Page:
Recycling plastic increases its “toxicity” and will not end pollution – Greenpeace


Plastic pollution

Greenpeace report claims it will be “impossible” to end plastic pollution and eliminate chemicals in plastics without reducing plastic production.

Plastics are “inherently incompatible” with a circular economy, Greenpeace has warned ahead of the latest round of Global Plastics Treaty negotiations in Paris between 29 May and 2 June. Greenpeace has also urged for any agreed Treaty to cap and reduce plastic production, and establish a pathway to end virgin plastic production.

The new Greenpeace report, Forever Toxic: The science of health threats from plastic recycling, says that most plastics collected for recycling are “never recycled”, citing a UN Environmental Programme report which found that plastic recycling rates are less than 10%. When plastics are recycled, the report also claims they contain a “toxic cocktail” of chemicals that make them unfit for food-grade and other consumer uses.

The report aggregates peer-reviewed research and international studies and highlights three ways recycled plastic materials accumulate toxic chemicals: direct contamination from toxic chemicals in virgin plastic, leaching of toxic substances into plastic waste and new toxic chemicals created by the recycling process.

We hope the treaty will recognise the vital role the waste and resources sector plays in keeping materials in circulation.

Reacting to the announcement, Lee Marshall, Policy and External Affairs Director, CIWM, said: “CIWM notes the publication of Greenpeace’s report ahead of next week’s second session of the Intergovernmental Negotiating Committee in Paris (INC-2) to develop the UN Plastics Treaty –  an international legally binding instrument on plastic pollution, including in the marine environment.

“CIWM fully supports the concept of a UN treaty as a means to end plastic pollution by promoting better use of scarce resources and helping us move towards a circular economy and a world beyond waste.

“We hope the treaty will recognise the vital role the waste and resources sector plays in keeping materials in circulation and how sound waste management principles are essential to avoid pollution. Irrespective of what material is used, resources are a precious commodity and the principles of the plastic treaty will also be relevant to other material types.”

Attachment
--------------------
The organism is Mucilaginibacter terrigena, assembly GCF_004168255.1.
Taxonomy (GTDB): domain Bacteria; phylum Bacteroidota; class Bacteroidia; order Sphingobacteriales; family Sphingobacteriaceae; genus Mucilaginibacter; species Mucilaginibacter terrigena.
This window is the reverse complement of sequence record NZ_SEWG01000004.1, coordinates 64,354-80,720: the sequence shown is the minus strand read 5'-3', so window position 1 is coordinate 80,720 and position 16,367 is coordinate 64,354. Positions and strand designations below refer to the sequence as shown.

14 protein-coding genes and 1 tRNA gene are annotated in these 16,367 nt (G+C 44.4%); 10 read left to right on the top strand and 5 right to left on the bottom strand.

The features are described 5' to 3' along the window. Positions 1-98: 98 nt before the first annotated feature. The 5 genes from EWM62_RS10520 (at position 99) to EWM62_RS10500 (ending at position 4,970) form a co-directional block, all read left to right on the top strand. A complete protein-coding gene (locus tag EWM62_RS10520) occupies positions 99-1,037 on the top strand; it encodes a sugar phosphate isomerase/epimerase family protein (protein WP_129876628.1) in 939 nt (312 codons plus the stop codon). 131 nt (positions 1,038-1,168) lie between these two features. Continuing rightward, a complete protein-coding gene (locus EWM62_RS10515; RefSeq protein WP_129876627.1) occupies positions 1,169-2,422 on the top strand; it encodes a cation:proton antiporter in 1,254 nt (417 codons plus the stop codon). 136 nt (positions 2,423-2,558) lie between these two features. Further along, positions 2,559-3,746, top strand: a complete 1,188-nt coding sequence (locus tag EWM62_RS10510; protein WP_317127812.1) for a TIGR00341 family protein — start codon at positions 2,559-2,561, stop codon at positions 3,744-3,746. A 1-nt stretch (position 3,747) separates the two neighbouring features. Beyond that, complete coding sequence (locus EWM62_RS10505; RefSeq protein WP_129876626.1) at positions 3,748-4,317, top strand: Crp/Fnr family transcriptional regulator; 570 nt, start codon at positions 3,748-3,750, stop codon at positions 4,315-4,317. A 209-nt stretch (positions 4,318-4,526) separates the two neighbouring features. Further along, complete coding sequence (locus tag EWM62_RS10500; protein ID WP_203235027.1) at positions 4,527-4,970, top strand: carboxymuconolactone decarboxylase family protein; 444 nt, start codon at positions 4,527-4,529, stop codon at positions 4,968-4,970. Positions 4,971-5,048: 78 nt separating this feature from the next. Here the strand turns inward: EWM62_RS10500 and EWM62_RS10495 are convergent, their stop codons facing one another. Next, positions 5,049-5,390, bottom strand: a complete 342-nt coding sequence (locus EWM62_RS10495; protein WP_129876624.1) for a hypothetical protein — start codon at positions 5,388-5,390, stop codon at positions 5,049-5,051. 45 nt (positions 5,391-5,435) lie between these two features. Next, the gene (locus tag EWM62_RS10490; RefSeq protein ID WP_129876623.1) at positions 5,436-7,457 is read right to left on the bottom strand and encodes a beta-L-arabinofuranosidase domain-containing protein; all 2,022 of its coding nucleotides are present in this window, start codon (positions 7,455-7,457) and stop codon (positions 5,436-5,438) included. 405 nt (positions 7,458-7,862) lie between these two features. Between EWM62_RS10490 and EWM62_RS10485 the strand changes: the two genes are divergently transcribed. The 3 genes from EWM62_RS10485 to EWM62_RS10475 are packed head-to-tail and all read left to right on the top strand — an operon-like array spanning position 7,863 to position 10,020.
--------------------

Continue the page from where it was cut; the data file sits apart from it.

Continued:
Commenting on the report, Graham Forbes, Global Plastics Campaign Lead at Greenpeace USA, said: “The plastics industry – including fossil fuel, petrochemical, and consumer goods companies – continues to put forward plastic recycling as the solution to the plastic pollution crisis.

“But this report shows that the toxicity of plastic actually increases with recycling. Plastics have no place in a circular economy and it’s clear that the only real solution to ending plastic pollution is to massively reduce plastic production.”

Plastic pollution
Plastics are “inherently incompatible” with a circular economy, Greenpeace claims.

In the lead-up to the Global Plastics Treaty negotiations, over 100 scientists and civil society groups issued a letter urging the UN to prevent the fossil fuel industry from “undermining the negotiations”. Nearly 30 celebrities, including Jason Momoa, Jane Fonda, and Joaquin Phoenix, have also written a letter calling on the Biden Administration to support a legally binding treaty that caps plastic production.

Dr Therese Karlsson, Science Advisor with the International Pollutants Elimination Network (IPEN), commented: “Plastics are made with toxic chemicals, and these chemicals don’t simply go away when plastics are recycled. The science clearly shows that plastic recycling is a toxic endeavour with threats to our health and the environment all along the recycling stream.

“Simply put, plastic poisons the circular economy and our bodies, and pollutes air, water, and food. We should not recycle plastics that contain toxic chemicals. Real solutions to the plastics crisis will require global controls on chemicals in plastics and significant reductions in plastic production.”

In October last year (2022), Greenpeace USA released its Circular Claims Fall Flat Again report which claimed that most plastic in the US “simply cannot be recycled”.

Modern society couldn’t function without plastic and it is also vital to the healthcare sector.

Reacting to the report, The British Plastics Federation, issued the following statement, said: “Modern society couldn’t function without plastic and it is also vital to the healthcare sector. As a material, it enriches our lives but once used it needs to be disposed of with care and recycled wherever possible.

“Reports like this should not discourage people from recycling, as it remains the most desirable outcome for the majority of plastic products at the end of their life.

“Reuse is an important part of reaching a more sustainable future but all products will eventually reach the end of their useable life and there needs to be an alternative to landfill and incineration, wherever possible, which requires recycling. It is worth repeating that recycling benefits the environment by reducing the use of fossil fuels and keeping material in functional use for as long as possible.”

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